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MANIPUR General Information of Manipur
Nestled on a plateau far above the sea level, Manipur is the wondrously beautiful little Shangri-La. Literally meaning a jewelled land, legendary belief has it that Manipur was discovered as a result of the delight the Gods took in dancing. Today Manipurís mythological concept of creation is revealed in her famous folk- dances.
The richness of nature has inspired descriptions such as the Switzerland of the East with its tripping rivers, carpet of flowers, exotic blooms and lazy lakes. Itís also a mosaic of traditions and distinctive cultural patterns.
LIFE STYLE: colours and moods
People: Living together since time immemorial sharing turbulent inroads of war, amalgamation, assimilation and unity and hence possessing dynamism and resiliency resulting from experience and destiny, the Manipuris are an ideal society. The Meiteis who constitute the largest population generally reside in the plains and the tribes including Naga, Kuki- Chin- Mizo groups inhabit mostly the hills. People here have a long tradition of martial arts and indigenous games. The Sagol Kangjei (or Polo) originated in Manipur. It is still a popular game. International players participate in the Polo tournaments at Imphal.
DISTRICT : IMPHAL
Shree Govindajee Temple: A historic vaishnavite centre, adjoining the Royal palace of Manipurís former maharajas. Twin domes, a paved courtyard, and a large raised congregation hall form a perfect backdrop for priests who descend the steps, to accept offerings from devotees in the courtyard. The shrines of Krishna, Balaram and Jagannath flank the two sides of the presiding deity.
Khwairamband Bazaar or Ima market: A unique all womenís market, run by 3000 Imas or mothers.
Shaheed Minar: this tall Minar commemorates the indomitable spirit of the martyrs of 1891 at Bir Tikendrajit Park.
War Cemeteries: Commemorating the memories of the British and Indian soldiers, who died during the Second World War, these cemeteries are managed by the Commonwealth War Graves Commission. The well maintained graves carry little stone markers and bronze plaques recording the sacrifice of those gallant soldiers.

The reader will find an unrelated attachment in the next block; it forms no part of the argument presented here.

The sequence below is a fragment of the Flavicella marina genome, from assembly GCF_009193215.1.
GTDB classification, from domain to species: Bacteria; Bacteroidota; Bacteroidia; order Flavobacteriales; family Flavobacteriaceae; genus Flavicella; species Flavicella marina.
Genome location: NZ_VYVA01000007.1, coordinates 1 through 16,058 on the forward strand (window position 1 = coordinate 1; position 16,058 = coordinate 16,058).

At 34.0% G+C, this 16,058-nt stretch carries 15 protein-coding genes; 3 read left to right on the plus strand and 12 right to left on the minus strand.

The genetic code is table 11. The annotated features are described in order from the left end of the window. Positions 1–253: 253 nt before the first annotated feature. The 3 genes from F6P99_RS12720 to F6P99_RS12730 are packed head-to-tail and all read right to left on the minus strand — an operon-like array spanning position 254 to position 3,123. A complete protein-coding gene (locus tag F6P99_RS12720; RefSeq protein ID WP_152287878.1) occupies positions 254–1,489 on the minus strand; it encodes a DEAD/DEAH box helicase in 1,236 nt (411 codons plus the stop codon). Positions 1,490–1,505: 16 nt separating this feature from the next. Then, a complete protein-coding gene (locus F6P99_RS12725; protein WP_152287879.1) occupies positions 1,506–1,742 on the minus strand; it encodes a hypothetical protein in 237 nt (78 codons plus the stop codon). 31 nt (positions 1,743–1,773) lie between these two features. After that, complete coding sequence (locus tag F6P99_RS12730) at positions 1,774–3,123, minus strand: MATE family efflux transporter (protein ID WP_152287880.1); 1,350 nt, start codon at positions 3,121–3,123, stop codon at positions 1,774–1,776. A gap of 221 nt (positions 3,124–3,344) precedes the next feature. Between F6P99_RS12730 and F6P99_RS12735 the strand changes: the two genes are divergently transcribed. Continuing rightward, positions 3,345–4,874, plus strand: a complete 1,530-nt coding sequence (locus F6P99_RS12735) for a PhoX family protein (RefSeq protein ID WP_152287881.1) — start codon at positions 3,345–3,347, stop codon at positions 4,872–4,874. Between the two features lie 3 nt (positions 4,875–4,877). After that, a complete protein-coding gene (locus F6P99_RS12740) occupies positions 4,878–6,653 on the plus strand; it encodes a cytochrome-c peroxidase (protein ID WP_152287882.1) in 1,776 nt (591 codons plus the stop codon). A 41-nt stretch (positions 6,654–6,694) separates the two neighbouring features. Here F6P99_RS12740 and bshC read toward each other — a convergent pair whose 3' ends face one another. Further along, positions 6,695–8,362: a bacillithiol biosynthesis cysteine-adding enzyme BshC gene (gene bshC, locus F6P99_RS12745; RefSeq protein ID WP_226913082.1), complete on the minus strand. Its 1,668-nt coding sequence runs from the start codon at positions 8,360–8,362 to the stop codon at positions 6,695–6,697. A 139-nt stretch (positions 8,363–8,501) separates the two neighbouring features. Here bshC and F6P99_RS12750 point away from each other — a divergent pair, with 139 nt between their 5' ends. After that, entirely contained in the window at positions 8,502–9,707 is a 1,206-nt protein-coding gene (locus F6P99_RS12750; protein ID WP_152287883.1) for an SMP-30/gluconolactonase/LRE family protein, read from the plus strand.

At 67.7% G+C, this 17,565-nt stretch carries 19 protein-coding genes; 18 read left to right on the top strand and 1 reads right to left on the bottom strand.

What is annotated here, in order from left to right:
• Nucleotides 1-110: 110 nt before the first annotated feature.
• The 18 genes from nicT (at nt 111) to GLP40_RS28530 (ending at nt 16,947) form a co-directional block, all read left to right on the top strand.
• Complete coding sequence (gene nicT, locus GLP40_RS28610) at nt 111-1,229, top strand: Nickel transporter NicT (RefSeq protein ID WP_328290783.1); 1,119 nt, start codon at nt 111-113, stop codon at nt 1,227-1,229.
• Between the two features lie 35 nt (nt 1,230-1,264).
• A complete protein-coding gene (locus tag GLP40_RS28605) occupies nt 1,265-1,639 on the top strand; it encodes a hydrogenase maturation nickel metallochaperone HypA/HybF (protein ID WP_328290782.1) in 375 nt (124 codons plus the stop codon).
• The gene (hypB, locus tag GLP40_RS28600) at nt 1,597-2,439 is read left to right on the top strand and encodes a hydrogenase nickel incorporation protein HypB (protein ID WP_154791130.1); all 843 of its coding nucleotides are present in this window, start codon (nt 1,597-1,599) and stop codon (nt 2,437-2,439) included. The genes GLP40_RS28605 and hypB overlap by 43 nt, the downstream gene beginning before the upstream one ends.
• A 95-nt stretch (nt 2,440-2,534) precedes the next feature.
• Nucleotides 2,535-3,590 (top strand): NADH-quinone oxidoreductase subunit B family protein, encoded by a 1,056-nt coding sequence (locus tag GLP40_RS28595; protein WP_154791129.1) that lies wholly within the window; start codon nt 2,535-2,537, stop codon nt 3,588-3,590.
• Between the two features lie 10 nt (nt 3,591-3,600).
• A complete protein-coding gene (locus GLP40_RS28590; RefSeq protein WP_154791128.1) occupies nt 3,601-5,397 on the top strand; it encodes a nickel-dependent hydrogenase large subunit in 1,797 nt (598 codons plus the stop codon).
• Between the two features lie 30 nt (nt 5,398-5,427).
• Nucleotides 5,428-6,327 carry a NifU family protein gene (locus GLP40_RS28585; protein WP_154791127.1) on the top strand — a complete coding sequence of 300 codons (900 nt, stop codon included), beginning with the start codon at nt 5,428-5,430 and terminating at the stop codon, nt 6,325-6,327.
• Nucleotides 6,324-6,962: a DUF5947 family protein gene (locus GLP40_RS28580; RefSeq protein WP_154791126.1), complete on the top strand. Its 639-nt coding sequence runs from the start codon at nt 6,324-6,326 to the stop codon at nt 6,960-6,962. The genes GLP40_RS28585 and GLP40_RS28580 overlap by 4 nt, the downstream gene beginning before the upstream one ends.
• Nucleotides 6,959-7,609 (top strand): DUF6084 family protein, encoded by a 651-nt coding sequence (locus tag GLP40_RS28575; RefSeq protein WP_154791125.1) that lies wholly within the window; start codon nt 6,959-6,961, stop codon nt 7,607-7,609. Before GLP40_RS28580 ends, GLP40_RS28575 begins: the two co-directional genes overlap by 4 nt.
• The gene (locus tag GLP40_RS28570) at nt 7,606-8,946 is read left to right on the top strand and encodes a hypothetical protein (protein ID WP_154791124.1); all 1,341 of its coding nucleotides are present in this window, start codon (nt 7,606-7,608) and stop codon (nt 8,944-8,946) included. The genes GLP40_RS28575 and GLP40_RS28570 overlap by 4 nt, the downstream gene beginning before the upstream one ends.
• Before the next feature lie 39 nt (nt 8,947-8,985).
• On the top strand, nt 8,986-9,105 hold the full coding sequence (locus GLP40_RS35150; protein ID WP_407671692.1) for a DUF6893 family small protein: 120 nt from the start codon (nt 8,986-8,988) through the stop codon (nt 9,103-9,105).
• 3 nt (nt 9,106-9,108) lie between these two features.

Khonghampat Orchadirium, covering 200 acres and over 110 rare varieties of orchids, which include almost a dozen endemic species. Peak blooming season: April- may.
Zoological Gardens, at the foot of the pine- growing hillocks. Not to be missed is an opportunity to see the graceful brow antlered deer (Sangai), one of the rarest species in the world, in sylvan surroundings.
Langthabal, small hills feature with relics of an old, historic palace, temples of architectural importance and ceremonial houses. Set among symmetrically planted jack fruits and pine trees Langthabal offers a view of the varsity and some picturesque vistas.
Kangchup, a Health Resort on the hills overlooking the Manipur Valley. Singda dam construction adds the importance.
State Museum, having fairly good display of tribal heritage and a collection of portraits of former rulers. Interesting are the costumes, arms, weapons, relics and historical documents.
Kaina: A sacred place of the Hindus. Charming scenery, hill shrubs and natural surroundings give the place a sanity and religious atmosphere. Famous for Ras dance performances.
Sekta, the living museum, is an ideal place with a unique natural description.
Chingoi Baruni: Pilgrims take a holy dip at the Chingoi stream, which takes a northward course at the Baruni Hill.TOURISM PLUS
Adventure Tourism: Facilities being developed at the Manipur Mountaineering and Trekking association (MMTA) complex at Lamdan (Sudarshan Peak) near the Loktak Hydro- electric Power Project, the Manipur Adventure and Allied Sports Institute (MAASI) complex at Keiro and at the Tourist Home located in the Siroi Hills near Ukhrul. These associations conduct training and treks for tourists with an adventurous streak. They also offer opportunities for jungle exploration, mountaineering, rock- climbing etc.